The sixth India Minerals and Metals Forum organised by the Indian Chamber of Commerce (ICC) of Kolkata gets underway in New Delhi tomorrow. The Steel Minister Chaudhary Birender Singh will inaugurate it.
The discussion in the seminar focuses on Indian steel industry looking up to 2025; mining, production demand and delivery; Innovative applications for a future ready non- ferrous ecosystem; and Metals industry outlook present challenges and future prospects. The Indian steel sector has grown rapidly over the past few years and presently it is the third largest steel producer globally, contributing to about 2% of the country's GDP. India has also crossed 100 MT mark for production for sale.
India is seen as a bright spot" for the global steel production growth on account of the governments push to augment capacity and demand from the construction, automotive and infrastructure sectors. The government has been spearheading growth in steel production capacity, with upgrades being made to existing steel manufacturing units and state-owned companies stepping in to build new steel plants.
The Cabinet approved the National steel policy 2017 that envisages Rs. 10 lakh crore investment to create more capacity in the steel sector. The development is significant as the steel sector is reeling under weak demand and rising raw material prices. The policy also aims at increasing supply of domestic coking coal to cut dependence on imports by half and production of 300 million tonnes by 2030.
The policy also emphasizes at increasing per capita steel consumption to 160 kg by 2030 and encouraging the industry to be a world leader on energy and raw material-efficient steel production in a safe and sustainable manner by maintaining quality standards for domestic steel products.
India's growing urban infrastructure and manufacturing sectors indicate that demand is likely to remain robust in years ahead.
Despite the current challenges, Indian steel industry still has significant potential for growth, underscored by the fact that the per capita steel consumption in the country at 61 kg is much lower than the global average of 208 kg.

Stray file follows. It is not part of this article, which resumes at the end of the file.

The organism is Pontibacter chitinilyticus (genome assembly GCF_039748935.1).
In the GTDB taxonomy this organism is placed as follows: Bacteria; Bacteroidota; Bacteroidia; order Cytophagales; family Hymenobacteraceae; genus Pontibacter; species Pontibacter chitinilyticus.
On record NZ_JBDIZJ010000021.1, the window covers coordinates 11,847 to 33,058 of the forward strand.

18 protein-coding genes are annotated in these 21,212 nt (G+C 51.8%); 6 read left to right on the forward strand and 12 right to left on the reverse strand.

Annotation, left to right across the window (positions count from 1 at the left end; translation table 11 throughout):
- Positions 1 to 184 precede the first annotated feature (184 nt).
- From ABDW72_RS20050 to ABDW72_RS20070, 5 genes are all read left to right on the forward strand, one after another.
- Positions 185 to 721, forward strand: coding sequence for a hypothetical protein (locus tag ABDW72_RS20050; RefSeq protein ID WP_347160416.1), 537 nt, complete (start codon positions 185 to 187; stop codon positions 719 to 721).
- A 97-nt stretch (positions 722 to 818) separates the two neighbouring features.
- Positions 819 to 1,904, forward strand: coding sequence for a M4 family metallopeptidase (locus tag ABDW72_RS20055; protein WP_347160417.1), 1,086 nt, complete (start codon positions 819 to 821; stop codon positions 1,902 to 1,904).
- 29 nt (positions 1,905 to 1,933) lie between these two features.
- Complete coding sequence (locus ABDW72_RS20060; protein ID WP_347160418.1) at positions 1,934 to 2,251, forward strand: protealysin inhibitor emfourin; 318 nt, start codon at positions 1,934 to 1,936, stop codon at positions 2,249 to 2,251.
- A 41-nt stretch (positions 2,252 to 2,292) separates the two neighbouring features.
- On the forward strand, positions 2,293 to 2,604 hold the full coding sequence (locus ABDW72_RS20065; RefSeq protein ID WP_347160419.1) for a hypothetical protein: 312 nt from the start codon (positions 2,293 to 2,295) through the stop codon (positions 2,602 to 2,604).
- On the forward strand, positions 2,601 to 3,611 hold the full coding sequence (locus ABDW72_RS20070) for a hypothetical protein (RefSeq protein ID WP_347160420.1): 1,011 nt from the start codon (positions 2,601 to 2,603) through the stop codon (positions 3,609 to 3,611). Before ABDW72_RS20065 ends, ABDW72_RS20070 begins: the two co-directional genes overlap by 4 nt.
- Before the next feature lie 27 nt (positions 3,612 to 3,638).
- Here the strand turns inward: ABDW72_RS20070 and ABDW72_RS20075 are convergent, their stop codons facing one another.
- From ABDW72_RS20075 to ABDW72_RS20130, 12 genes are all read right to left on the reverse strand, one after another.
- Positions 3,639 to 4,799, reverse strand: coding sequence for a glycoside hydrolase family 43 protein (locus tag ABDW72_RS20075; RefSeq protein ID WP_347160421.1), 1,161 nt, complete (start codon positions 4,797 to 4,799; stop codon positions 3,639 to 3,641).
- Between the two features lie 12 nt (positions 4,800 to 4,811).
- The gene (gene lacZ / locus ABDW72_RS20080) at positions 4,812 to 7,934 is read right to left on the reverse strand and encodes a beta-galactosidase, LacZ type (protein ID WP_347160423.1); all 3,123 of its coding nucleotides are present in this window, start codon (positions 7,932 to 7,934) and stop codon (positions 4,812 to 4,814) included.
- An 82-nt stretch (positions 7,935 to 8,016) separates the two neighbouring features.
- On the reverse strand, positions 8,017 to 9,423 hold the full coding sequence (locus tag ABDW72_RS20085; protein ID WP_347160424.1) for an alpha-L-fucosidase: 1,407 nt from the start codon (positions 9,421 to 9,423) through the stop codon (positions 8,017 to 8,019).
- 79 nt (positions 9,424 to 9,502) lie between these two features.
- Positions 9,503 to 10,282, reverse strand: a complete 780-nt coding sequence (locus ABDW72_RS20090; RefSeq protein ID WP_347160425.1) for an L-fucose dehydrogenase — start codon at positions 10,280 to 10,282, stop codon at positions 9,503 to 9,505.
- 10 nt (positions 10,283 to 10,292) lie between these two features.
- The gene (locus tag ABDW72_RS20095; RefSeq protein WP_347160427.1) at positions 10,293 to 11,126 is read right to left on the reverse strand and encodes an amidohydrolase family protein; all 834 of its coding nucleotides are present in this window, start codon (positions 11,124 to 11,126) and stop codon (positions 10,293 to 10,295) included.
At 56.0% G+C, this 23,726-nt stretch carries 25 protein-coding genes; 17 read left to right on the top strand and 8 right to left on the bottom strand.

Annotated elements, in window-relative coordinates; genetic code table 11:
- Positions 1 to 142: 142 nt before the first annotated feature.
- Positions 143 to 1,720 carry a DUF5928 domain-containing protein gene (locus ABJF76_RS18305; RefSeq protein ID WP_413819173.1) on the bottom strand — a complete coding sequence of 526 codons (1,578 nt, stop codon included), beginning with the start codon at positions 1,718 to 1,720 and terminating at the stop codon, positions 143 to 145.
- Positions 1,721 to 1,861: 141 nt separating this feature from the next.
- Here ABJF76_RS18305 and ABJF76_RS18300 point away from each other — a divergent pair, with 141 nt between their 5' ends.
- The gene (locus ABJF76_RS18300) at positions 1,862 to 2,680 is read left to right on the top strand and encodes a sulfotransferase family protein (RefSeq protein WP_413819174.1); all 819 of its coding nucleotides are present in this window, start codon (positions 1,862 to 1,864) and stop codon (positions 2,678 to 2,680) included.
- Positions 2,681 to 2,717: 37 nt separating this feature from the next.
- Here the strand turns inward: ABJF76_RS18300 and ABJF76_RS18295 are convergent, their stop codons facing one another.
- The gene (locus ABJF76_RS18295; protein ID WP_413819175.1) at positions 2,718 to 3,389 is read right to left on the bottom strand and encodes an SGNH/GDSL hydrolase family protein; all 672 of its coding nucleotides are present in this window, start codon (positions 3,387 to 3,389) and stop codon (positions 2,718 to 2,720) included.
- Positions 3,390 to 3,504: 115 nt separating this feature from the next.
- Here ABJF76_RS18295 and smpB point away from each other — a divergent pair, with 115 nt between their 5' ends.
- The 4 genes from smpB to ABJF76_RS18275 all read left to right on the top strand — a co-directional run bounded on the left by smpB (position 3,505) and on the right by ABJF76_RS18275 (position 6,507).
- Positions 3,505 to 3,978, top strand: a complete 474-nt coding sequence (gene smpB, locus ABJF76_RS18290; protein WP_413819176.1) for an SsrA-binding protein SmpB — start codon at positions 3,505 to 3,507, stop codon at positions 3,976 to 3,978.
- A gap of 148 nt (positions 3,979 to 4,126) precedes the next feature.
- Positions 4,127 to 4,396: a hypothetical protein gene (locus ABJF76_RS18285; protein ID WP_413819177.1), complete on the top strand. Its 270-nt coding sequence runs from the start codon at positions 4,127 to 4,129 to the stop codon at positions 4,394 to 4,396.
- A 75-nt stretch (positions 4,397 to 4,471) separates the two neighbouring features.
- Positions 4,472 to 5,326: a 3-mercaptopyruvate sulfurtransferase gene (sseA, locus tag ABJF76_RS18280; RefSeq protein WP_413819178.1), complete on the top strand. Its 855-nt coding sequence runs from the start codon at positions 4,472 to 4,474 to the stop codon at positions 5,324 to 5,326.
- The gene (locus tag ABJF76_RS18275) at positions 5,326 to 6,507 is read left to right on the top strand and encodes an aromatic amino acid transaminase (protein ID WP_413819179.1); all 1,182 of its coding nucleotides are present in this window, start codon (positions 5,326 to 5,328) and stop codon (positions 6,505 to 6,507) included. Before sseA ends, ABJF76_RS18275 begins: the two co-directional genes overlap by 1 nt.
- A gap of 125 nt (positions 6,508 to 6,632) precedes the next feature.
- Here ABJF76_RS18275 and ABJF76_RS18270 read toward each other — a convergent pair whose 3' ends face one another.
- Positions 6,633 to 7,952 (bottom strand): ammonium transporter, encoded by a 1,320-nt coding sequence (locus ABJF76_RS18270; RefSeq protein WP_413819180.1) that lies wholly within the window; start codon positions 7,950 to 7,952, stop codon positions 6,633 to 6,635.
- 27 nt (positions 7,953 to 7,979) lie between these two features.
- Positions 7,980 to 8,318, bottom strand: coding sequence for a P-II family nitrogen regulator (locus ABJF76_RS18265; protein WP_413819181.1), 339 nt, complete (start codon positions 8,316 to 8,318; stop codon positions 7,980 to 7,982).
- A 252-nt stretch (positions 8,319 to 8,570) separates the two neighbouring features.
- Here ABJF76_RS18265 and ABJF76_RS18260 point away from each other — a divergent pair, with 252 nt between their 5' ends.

However, in the non-ferrous segment, the non-ferrous metals industry (Aluminium, Copper, Zinc, Lead, Tin and Nickel) is looking for a level-playing field against the surge in imports due to inverse duty structure as well as dumping of cheap subsidized goods from China. The situation has been aggravated by India having the FTAs with ASEAN countries, which allows duty free imports of finished goods.
The Aluminium demand continued to remain strong following the steps taken by the government to boost the industrial production and infrastructure. The demand is also expected to rise following the focus on smart cities and improving prospects of business in construction industry.
Technology and innovation play an important role in achieving sustainable growth and impacting competitiveness. Today, mineral and metal industry across the globe is facing a serious economic crisis due to continuous fall in commodity prices, depleting raw material sources, non-availability of high-grade ores, stringent environmental rules and societal expectations. v To take the discussion forward, the Indian Chamber of Commerce (ICC) is organizing the sixth India Minerals and Metals Forum in New Delhi on 20 September 2017. On this occasion, Earnest & Young has prepared a knowledge document on the metals sector, which highlights the overview of the volatility in metals sector. The Chief Guest Chaudhary Birender Singh, Union Minister of Steel, Government of India, Shri Arun Kumar, Secretary Mines, Government of India and other dignitaries present during the Inaugural Session, will release the report.
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